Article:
David: A path of Christian faithfulness exists for Asian Americans in the fullness of their identities—a path that neither demands a complete abandonment of our stories and experiences and culture, nor demands an adherence to a certain sort of cultural authenticity. Asian American identity is expansive, inclusive, political, and above all, a necessary presence in the journey toward racial justice and belonging in this country.

Linson: Learning Our Names takes a fresh approach to defining what it means to be Asian American for the current college student. As the world changes, so do terms/names like Asian American, but more than that, our relationship to those names also changes and morphs with the times. Therefore, this book addresses key issues faced by this generation of diverse Asian American students and provokes the reader’s unique agency.

I am glad to see a diverse team addressing these issues together (Pilipino, Hmong, Taiwanese, and Indian). The intertwining of our stories is chaotic and beautiful. I hope the readers’ stories are brought together with ours to bring about a deeper, personal understanding of our collective Asian American charism and kairos.

What do you hope readers take away from Learning Our Names?


  • Race, ethnicity, and culture are separate things. As Asian Americans we are affected by all three, and our history as Asian Americans affects our current racialization and discipleship—how we engage dominant culture and other communities of color. We need Jesus’ healing and lordship (not false belonging).
  • As communal peoples, our relationships matter! For our contexts, we are discerning how to live faithfully in our time and cultures as they relate to parents, to churches, across gender and religious backgrounds, etc. On gender—in our context, women and men can work together in partnership to see God’s mission grow.
  • Mission—as Asian Americans we can see ourselves as leaders and the many aspects of vocation God invites us to. Our call is to both evangelism and justice, and to be empowered by God’s Spirit as we bring our five loaves and two fishes, trusting Jesus to provide for the many needs we see in the world.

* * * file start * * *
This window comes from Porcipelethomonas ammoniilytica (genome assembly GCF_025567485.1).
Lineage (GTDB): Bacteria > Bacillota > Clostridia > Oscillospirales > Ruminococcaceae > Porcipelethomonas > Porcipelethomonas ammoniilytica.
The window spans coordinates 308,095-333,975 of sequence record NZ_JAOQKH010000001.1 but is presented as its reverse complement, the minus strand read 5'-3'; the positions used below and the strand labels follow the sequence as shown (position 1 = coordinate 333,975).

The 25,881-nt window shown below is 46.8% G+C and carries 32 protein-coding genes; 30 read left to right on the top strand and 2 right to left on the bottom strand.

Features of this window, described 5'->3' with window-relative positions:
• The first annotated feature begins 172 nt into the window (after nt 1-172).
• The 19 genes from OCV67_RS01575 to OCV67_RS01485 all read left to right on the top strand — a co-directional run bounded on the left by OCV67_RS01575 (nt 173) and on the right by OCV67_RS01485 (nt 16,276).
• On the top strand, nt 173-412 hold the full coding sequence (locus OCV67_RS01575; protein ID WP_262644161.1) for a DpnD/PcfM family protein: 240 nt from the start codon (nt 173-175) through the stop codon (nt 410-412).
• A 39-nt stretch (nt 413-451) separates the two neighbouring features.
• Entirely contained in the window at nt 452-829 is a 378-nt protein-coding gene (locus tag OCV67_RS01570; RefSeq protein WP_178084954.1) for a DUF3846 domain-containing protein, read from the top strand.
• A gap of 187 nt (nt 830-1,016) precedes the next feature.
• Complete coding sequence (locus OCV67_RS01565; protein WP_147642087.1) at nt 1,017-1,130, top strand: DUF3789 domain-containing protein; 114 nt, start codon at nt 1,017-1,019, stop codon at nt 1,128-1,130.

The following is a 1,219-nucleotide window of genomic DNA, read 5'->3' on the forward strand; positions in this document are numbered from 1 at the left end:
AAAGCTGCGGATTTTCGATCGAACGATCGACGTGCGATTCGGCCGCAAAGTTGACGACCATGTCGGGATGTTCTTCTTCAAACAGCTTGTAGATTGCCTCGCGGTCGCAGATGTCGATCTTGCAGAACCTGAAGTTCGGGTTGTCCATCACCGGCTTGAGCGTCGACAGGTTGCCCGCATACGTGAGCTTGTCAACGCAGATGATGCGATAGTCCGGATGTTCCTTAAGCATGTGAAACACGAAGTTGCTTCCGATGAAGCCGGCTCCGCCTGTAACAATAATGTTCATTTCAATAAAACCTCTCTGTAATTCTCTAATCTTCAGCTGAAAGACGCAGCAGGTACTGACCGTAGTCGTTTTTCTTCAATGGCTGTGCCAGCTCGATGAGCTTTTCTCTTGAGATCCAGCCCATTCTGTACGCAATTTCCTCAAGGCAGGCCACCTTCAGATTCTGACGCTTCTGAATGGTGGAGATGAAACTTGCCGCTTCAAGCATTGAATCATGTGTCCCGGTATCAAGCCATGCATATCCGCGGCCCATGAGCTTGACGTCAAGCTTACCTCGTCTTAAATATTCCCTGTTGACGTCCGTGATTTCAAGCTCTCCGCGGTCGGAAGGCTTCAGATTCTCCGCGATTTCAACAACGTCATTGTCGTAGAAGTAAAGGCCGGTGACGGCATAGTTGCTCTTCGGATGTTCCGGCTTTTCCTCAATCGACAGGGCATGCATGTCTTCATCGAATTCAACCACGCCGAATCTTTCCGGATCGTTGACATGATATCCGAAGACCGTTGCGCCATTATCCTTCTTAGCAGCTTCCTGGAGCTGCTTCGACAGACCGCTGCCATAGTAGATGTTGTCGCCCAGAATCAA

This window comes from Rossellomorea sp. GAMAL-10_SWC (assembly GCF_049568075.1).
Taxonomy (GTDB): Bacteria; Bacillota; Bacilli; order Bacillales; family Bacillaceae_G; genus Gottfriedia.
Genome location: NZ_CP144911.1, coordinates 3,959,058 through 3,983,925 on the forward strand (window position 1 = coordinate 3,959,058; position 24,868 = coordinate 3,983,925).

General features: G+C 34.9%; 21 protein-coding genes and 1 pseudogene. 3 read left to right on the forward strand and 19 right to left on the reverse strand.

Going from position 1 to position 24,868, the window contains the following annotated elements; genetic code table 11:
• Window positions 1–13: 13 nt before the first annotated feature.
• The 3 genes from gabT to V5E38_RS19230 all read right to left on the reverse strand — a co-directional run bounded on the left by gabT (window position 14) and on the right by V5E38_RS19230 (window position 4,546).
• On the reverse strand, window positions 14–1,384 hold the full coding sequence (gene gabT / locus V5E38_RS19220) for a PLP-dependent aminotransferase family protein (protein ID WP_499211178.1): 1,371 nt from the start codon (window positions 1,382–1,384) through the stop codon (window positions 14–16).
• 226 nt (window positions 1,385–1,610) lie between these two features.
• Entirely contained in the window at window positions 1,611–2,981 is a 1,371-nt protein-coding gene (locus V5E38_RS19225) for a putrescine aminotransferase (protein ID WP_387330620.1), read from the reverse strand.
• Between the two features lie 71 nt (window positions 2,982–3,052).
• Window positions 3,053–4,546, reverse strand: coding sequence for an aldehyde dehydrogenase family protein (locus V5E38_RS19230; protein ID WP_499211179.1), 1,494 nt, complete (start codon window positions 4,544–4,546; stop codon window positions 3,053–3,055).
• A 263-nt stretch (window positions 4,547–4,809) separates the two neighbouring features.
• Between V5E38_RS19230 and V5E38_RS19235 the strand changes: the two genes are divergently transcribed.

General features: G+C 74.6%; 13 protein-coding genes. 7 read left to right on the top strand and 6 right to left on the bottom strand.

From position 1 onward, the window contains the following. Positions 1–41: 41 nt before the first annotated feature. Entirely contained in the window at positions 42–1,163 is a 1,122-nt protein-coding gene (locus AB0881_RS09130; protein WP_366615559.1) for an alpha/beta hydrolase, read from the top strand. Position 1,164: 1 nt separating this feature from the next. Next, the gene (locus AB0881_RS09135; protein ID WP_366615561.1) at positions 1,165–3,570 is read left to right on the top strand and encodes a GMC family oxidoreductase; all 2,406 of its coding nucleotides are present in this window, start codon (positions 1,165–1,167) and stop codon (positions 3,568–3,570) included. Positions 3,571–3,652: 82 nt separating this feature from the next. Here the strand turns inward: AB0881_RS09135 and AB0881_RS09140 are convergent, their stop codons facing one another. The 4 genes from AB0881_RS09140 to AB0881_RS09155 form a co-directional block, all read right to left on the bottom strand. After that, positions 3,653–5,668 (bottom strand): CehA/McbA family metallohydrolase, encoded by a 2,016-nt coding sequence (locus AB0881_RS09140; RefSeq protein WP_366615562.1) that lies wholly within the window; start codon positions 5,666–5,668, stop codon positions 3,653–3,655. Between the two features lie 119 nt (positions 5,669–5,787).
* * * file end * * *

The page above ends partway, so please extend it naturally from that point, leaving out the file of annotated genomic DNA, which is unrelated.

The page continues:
• I want them to feel seen by God fully as complex, nuanced Asian Americans.
  • I hope that they wrestle boldly with the unique challenges, hurts, strengths, and opportunities of being Asian American Christians in a rapidly changing world.
  • I desire that they embrace their unique identity and associated calling in this critical season of American and global church history. Their stories matter.
  • I hope they see the value of the local church in their lives and how their presence affects the lives of other congregants.
  • I want them to see, treasure, and leverage the myriad of nuanced relationships that are being formed around them every day; these relationships are our strength.

La Thao:

  • Our personal and collective stories matter.
  • God sees Asian Americans and knows their stories and experiences.
  • Asian Americans are not defined by the labels given to them.
  • Discerning how to be our true selves while following Jesus is part of faithful living.
  • God is loving, kind, generous, merciful, and powerful in transforming and renewing us.


  • If you’ve never felt like you fit in as an Asian American (of any ethnicity), this story belongs to you too.
  • You are not alone in the particularities of your journey and experience as an Asian American.
  • Our identities are the stories that we lay claim to; these stories resonate with the stories of others and sometimes come into conflict with the stories of other communities.
  • In laying claim to our stories, we are doing the work of undoing broken names and broken stories in a land where stories are thrust upon entire people groups.
  • Living into our stories is a practice of Christian faithfulness as Asian Americans.